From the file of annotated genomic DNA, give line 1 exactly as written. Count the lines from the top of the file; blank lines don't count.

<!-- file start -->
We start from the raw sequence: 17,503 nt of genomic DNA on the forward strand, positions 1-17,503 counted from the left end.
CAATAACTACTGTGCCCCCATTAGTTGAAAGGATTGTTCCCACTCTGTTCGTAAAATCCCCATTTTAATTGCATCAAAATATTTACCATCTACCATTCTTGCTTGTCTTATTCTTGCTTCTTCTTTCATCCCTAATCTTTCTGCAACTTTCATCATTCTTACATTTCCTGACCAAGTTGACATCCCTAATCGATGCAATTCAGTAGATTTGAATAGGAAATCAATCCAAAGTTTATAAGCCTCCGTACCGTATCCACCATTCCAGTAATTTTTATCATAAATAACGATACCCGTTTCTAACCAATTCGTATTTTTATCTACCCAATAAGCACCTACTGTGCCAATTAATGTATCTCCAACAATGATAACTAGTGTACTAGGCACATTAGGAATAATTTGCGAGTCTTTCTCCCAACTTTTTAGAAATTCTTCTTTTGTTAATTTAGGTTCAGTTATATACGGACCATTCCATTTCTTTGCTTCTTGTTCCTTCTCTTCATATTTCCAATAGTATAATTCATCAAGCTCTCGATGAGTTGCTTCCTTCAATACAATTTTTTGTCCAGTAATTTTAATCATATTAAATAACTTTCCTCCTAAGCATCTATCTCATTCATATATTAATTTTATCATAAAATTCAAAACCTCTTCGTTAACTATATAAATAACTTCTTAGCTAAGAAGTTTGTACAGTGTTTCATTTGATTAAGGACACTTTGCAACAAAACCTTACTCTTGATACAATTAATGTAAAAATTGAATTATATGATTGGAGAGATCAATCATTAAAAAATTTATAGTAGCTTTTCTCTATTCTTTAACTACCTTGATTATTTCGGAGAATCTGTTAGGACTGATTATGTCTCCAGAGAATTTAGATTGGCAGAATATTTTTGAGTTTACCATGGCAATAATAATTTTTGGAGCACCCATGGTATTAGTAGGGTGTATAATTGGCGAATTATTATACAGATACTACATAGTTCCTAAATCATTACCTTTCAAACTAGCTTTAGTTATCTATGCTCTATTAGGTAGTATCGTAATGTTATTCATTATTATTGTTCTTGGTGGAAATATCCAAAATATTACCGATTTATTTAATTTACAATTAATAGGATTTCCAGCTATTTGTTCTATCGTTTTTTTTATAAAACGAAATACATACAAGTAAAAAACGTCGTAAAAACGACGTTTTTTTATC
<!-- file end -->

We start from the raw sequence: 17,503 nt of genomic DNA on the forward strand, positions 1-17,503 counted from the left end.